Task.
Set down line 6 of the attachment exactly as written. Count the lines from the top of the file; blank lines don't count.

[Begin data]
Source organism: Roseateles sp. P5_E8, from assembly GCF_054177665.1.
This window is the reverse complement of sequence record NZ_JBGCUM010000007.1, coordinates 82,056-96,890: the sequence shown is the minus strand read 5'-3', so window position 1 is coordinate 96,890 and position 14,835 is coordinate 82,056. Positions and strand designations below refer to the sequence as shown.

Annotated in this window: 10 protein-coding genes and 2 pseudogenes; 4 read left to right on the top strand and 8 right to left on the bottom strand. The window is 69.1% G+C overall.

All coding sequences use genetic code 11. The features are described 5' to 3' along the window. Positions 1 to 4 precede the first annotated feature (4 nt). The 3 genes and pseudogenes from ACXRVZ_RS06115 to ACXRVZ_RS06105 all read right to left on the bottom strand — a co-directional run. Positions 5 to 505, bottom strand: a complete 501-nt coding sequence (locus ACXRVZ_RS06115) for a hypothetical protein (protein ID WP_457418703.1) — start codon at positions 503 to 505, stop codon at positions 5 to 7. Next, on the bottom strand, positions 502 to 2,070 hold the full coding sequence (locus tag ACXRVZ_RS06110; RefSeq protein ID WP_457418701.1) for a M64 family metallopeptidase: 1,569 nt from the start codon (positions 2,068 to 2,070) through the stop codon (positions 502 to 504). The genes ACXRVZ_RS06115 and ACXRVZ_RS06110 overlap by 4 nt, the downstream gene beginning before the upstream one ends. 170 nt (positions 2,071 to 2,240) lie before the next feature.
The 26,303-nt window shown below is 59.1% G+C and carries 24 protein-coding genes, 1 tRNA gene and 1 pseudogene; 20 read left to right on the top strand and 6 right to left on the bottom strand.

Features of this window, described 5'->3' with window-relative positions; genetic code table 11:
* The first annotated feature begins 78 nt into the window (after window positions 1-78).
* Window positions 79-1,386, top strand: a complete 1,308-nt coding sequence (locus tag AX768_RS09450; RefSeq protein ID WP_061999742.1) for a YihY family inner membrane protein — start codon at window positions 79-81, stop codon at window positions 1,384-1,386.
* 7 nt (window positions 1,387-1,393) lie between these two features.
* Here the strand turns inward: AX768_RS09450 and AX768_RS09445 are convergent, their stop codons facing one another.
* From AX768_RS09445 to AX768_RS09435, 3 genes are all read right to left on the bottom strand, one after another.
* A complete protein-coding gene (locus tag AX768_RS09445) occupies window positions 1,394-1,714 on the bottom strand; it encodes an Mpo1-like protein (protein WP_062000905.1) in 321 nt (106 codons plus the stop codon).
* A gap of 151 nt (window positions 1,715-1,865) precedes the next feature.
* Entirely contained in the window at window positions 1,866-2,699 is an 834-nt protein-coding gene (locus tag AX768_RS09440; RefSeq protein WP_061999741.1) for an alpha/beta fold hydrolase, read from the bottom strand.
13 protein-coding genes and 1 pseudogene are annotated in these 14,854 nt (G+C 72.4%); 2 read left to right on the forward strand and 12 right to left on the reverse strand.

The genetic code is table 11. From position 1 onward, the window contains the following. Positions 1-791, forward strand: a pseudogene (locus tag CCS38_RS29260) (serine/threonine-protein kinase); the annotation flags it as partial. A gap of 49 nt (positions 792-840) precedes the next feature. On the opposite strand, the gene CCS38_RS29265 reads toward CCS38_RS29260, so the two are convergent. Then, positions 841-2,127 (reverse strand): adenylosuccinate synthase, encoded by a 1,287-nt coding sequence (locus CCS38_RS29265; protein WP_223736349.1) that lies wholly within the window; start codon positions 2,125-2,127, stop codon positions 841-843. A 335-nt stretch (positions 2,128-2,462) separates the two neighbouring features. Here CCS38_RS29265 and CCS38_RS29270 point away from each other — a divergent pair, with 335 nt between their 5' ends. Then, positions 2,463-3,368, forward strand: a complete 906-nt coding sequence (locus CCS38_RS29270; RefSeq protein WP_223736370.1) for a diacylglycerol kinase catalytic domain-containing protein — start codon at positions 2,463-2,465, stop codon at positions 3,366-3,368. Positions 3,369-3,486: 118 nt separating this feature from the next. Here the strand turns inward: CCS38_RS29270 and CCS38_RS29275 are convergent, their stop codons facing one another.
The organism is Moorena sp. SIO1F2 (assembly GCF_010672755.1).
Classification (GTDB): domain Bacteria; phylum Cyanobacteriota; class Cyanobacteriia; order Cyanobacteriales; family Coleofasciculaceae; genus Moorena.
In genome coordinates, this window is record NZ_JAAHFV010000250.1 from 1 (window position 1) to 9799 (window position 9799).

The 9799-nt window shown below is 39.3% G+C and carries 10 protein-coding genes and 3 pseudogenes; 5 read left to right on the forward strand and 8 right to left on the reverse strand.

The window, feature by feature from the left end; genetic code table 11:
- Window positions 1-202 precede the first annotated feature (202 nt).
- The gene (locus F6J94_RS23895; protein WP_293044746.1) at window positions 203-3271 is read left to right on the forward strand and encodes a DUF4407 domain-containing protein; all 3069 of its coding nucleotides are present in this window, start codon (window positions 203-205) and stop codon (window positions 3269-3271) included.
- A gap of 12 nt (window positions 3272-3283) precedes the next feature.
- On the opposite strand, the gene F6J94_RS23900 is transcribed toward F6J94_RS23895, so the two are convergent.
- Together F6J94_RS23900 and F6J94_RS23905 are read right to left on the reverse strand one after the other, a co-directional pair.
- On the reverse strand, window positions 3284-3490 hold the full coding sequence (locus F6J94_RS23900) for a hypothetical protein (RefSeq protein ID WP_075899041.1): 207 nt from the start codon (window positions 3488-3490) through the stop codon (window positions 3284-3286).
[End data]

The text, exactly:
Features of this window, described 5'->3' with window-relative positions; genetic code table 11: